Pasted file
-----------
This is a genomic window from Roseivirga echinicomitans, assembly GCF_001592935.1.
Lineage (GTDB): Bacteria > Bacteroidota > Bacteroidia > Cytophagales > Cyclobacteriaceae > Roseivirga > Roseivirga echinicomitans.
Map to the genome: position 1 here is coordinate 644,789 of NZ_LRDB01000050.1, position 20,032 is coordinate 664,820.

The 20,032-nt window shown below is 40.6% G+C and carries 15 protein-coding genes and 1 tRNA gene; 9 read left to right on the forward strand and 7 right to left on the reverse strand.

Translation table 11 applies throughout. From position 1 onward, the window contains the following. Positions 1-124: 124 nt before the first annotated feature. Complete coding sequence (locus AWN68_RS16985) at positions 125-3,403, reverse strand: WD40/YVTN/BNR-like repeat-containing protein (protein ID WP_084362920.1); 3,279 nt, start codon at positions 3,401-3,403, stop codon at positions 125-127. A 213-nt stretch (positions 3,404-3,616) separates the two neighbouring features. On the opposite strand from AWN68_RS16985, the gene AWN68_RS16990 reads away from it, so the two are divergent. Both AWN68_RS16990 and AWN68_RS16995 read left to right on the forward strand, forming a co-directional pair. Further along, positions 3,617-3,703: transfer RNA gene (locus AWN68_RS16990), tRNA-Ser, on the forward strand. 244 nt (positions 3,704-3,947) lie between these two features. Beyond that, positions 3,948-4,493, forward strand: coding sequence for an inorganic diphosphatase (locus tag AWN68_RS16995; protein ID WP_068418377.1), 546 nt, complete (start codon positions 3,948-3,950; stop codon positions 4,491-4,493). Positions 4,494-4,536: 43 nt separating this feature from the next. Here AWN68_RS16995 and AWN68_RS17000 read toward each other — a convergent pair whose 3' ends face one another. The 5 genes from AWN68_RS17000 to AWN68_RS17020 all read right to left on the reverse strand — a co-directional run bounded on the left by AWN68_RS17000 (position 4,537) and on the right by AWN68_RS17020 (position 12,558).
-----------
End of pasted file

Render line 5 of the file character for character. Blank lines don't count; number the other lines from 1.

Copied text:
Translation table 11 applies throughout. From position 1 onward, the window contains the following. Positions 1-124: 124 nt before the first annotated feature. Complete coding sequence (locus AWN68_RS16985) at positions 125-3,403, reverse strand: WD40/YVTN/BNR-like repeat-containing protein (protein ID WP_084362920.1); 3,279 nt, start codon at positions 3,401-3,403, stop codon at positions 125-127. A 213-nt stretch (positions 3,404-3,616) separates the two neighbouring features. On the opposite strand from AWN68_RS16985, the gene AWN68_RS16990 reads away from it, so the two are divergent. Both AWN68_RS16990 and AWN68_RS16995 read left to right on the forward strand, forming a co-directional pair. Further along, positions 3,617-3,703: transfer RNA gene (locus AWN68_RS16990), tRNA-Ser, on the forward strand. 244 nt (positions 3,704-3,947) lie between these two features. Beyond that, positions 3,948-4,493, forward strand: coding sequence for an inorganic diphosphatase (locus tag AWN68_RS16995; protein ID WP_068418377.1), 546 nt, complete (start codon positions 3,948-3,950; stop codon positions 4,491-4,493). Positions 4,494-4,536: 43 nt separating this feature from the next. Here AWN68_RS16995 and AWN68_RS17000 read toward each other — a convergent pair whose 3' ends face one another. The 5 genes from AWN68_RS17000 to AWN68_RS17020 all read right to left on the reverse strand — a co-directional run bounded on the left by AWN68_RS17000 (position 4,537) and on the right by AWN68_RS17020 (position 12,558).